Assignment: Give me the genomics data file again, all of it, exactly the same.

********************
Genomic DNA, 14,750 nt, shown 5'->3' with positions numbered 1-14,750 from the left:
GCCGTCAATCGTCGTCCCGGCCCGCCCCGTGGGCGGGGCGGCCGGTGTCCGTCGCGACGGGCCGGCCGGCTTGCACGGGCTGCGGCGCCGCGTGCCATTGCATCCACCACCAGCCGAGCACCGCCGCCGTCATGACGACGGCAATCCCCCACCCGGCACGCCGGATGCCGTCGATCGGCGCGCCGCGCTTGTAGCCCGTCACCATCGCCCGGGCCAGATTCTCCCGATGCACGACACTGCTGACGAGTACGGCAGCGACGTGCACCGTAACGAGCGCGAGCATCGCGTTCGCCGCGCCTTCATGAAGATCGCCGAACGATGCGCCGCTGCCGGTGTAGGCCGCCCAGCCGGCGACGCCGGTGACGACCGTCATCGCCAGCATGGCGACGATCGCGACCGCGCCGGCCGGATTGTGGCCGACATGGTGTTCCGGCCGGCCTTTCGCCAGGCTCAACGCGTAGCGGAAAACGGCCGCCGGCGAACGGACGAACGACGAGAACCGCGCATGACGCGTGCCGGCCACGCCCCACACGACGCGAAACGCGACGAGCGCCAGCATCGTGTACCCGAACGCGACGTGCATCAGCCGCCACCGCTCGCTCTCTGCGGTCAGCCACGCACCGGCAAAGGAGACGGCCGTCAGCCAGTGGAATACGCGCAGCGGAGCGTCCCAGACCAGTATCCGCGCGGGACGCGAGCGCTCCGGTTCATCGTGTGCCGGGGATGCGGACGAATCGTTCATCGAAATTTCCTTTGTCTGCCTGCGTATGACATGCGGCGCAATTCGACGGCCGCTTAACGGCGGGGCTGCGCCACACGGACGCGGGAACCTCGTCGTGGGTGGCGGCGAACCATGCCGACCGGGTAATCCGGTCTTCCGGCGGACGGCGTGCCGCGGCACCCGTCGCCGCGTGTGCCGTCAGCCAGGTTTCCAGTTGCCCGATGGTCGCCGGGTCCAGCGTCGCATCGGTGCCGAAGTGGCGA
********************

Genomic DNA, 14,750 nt, shown 5'->3' with positions numbered 1-14,750 from the left:
GCCGTCAATCGTCGTCCCGGCCCGCCCCGTGGGCGGGGCGGCCGGTGTCCGTCGCGACGGGCCGGCCGGCTTGCACGGGCTGCGGCGCCGCGTGCCATTGCATCCACCACCAGCCGAGCACCGCCGCCGTCATGACGACGGCAATCCCCCACCCGGCACGCCGGATGCCGTCGATCGGCGCGCCGCGCTTGTAGCCCGTCACCATCGCCCGGGCCAGATTCTCCCGATGCACGACACTGCTGACGAGTACGGCAGCGACGTGCACCGTAACGAGCGCGAGCATCGCGTTCGCCGCGCCTTCATGAAGATCGCCGAACGATGCGCCGCTGCCGGTGTAGGCCGCCCAGCCGGCGACGCCGGTGACGACCGTCATCGCCAGCATGGCGACGATCGCGACCGCGCCGGCCGGATTGTGGCCGACATGGTGTTCCGGCCGGCCTTTCGCCAGGCTCAACGCGTAGCGGAAAACGGCCGCCGGCGAACGGACGAACGACGAGAACCGCGCATGACGCGTGCCGGCCACGCCCCACACGACGCGAAACGCGACGAGCGCCAGCATCGTGTACCCGAACGCGACGTGCATCAGCCGCCACCGCTCGCTCTCTGCGGTCAGCCACGCACCGGCAAAGGAGACGGCCGTCAGCCAGTGGAATACGCGCAGCGGAGCGTCCCAGACCAGTATCCGCGCGGGACGCGAGCGCTCCGGTTCATCGTGTGCCGGGGATGCGGACGAATCGTTCATCGAAATTTCCTTTGTCTGCCTGCGTATGACATGCGGCGCAATTCGACGGCCGCTTAACGGCGGGGCTGCGCCACACGGACGCGGGAACCTCGTCGTGGGTGGCGGCGAACCATGCCGACCGGGTAATCCGGTCTTCCGGCGGACGGCGTGCCGCGGCACCCGTCGCCGCGTGTGCCGTCAGCCAGGTTTCCAGTTGCCCGATGGTCGCCGGGTCCAGCGTCGCATCGGTGCCGAAGTGGCGA